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Monday, November 21, 2016

Clinical workflow, clinical cognition, and The Distracted Mind

Finished the Gazzaley-Rosen book. It is excellent. Put a link in my permanent right-hand links column. You should get The Distracted Mind and read it.

I find The Distracted Mind directly analogous to Dan Lieberman's also excellent book The Story of the Human Body, which I cited earlier in the year.

"Evolutionary mismatch" ailments, both physical and neurological/cognitive.

Below, another book I've begun that may have some relevant "Distracted Mind" implications.

The neuroscience of attention, despite having greatly advanced over the past few decades, remains too primitive to explain comprehensively the large-scale harvesting of attention. At most it can shed light on aspects of individual attention. But there is one thing scientists have grasped that is absolutely essential to understand about the human brain before we go any further: our incredible, magnificent power to ignore...

Wu, Tim (2016-10-18). The Attention Merchants: The Epic Scramble to Get Inside Our Heads (p. 19). Knopf Doubleday Publishing Group. Kindle Edition.

Among other things with respect to The Distracted Mind, I've been looking for any useful implications for clinical workflow. apropos of that topic, the latest from Dr. Jerome Carter of
Workarounds, Disruptions, and Electronic Health Records

HITECH EHR incentives have been successful in driving EHR adoption. However, as more hospitals and practices have embraced HIT, the number of complaints of poor usability, workflow disruptions, and decreased productivity have grown. As a result, EHR systems have been one of the most important factors in bringing discussions of clinical workflow to the forefront. Of course, this does not mean that inefficient workflows did not exist prior to EHR systems, only that EHR systems provided sufficient contrast with known processes so that the differences became obvious.

Every clinical organization has policies and procedures that guide work activities. Strict adherence is rarely enforced, which gives those charged with carrying out said polices/procedures significant leeway in determining how they are done. If the form is filled out correctly, no one sweats the details. Electronic systems change this dynamic as they are supposed to “help.” As it turns out, the degree to which they help or hurt varies considerably. Some processes are more efficient, some less. Published studies on workarounds provide valuable information on how processes are affected by the presence of electronic systems…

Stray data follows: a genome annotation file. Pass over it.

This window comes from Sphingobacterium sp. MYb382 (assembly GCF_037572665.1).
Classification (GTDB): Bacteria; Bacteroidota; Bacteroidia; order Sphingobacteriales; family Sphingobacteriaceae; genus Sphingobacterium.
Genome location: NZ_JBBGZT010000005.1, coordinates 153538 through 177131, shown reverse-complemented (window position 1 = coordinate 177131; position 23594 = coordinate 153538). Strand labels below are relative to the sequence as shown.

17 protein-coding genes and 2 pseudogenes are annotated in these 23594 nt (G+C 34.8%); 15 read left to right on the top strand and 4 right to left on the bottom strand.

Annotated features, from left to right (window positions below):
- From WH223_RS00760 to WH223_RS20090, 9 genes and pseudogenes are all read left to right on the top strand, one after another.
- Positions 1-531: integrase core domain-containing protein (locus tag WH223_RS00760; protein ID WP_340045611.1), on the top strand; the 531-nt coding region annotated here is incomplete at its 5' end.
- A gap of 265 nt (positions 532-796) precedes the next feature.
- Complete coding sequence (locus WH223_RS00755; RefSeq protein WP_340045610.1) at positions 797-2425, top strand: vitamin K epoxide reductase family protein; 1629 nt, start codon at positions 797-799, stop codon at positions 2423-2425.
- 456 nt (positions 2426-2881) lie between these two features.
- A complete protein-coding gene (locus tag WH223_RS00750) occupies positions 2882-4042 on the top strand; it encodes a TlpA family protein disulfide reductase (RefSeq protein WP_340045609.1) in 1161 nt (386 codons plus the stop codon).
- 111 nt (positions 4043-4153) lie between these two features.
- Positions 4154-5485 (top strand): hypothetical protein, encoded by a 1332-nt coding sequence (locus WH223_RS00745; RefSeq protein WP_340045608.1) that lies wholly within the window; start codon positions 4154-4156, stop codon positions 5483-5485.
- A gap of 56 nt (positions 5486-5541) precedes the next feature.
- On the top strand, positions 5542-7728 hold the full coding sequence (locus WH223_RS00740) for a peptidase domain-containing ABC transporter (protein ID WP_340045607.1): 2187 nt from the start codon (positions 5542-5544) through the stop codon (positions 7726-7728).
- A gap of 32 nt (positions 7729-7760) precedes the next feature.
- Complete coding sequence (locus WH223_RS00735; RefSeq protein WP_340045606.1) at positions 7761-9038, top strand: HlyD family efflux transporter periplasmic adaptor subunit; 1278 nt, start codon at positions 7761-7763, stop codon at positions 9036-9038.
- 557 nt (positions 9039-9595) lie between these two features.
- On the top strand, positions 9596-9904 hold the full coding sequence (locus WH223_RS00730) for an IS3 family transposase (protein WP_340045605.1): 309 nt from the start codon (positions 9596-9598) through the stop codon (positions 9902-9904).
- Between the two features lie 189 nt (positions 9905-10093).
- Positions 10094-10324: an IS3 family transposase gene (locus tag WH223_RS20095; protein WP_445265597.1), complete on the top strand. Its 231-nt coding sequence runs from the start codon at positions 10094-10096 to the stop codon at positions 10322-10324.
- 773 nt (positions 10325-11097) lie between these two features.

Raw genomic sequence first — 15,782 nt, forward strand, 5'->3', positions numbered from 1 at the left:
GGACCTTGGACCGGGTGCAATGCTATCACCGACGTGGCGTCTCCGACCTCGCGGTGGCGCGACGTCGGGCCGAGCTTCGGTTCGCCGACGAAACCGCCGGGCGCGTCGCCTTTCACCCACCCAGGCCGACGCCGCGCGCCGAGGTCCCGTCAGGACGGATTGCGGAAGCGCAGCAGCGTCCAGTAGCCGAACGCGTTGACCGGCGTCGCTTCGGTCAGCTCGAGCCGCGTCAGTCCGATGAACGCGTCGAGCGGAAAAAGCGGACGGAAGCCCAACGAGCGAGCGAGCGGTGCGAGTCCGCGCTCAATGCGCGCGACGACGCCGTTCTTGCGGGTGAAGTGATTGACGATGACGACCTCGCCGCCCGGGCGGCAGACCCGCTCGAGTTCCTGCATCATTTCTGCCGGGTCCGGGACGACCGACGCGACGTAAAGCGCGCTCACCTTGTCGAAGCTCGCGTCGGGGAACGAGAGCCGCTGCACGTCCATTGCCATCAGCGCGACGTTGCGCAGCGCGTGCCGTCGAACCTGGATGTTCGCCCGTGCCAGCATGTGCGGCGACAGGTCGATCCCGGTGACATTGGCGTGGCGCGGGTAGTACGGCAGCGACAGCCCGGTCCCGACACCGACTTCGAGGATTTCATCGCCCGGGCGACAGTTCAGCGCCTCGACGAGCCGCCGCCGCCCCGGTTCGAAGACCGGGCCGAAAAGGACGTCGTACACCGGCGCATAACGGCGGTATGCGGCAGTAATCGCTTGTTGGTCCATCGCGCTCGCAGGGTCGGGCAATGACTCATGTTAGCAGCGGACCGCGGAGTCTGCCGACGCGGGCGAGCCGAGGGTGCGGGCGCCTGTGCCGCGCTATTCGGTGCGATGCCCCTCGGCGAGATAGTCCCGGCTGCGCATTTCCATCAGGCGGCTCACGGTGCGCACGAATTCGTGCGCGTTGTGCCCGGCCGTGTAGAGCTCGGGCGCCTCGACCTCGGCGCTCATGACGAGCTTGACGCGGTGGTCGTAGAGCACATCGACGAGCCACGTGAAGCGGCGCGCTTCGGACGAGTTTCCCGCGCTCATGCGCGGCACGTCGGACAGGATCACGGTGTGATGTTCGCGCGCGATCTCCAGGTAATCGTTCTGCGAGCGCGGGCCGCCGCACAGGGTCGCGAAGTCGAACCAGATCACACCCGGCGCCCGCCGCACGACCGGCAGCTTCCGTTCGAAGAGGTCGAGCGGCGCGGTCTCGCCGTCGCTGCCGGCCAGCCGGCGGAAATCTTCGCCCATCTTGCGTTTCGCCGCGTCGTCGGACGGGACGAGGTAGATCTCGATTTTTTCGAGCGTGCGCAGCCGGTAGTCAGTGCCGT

While the research on workarounds reported in these papers is in reaction to EHR systems, its value goes beyond understanding EHR-related changes. Ultimately, the attention paid to common processes may prove to be more valuable. Why? EHR systems are designed to be patient information repositories, not clinical care assistants. As a result, supporting clinical work is seen as a data availability problem, not a process support problem. The underlying assumption is that providing data is the same thing as supporting processes. Workaround research demonstrates just how wrong this assumption is. Workarounds are workflow issues. Every workaround is an alternate path to the same goal.

Workflows consist of a series of steps and each step consumes or produces information, uses resources, and is performed by someone or something. If both groups of authors had rendered their findings in a formal process language (e.g., YAWL, BPMN, Colored Petri Nets) using acknowledged workflow patterns, their findings would have been easier to compare and possibly apply (say for software design).

As with workarounds, usability research has also exploded with EHR adoption. The most obvious usability issue with EHRs—they are designed to provide data, not support processes — remains underappreciated. Thankfully, this is slowly changing...
That's from the sample chapter of Dr. Carter's forthcoming book.

What of "workflow"? I've cited Dr. Carter's work numerous times here. See, e.g., "Announcing the launch of Dr. Jerome Carter's Clinical Workflow Center." See also "Clinical workflow: "YAWL," y'all?"

Uber-geek Chuck Webster is never at a loss for answers. From a comment he left at EHR Science last month:
Chuck Webster, MD, MSIE, MSIS @wareflo October 10, 2016 at 10:07 AM
I like my definitions of workflow and workflow technology:

“I’ve looked at literally hundreds of definitions of workflow, all the way from a “series of tasks” to definitions that’d sprawl across several presentation slides. The one I’ve settled on is this:

“Workflow is a series of tasks, consuming resources, achieving goals.”

Short enough to tweet, which is why I like it, but long enough to address two important concepts: resources (costs) and goals (benefits).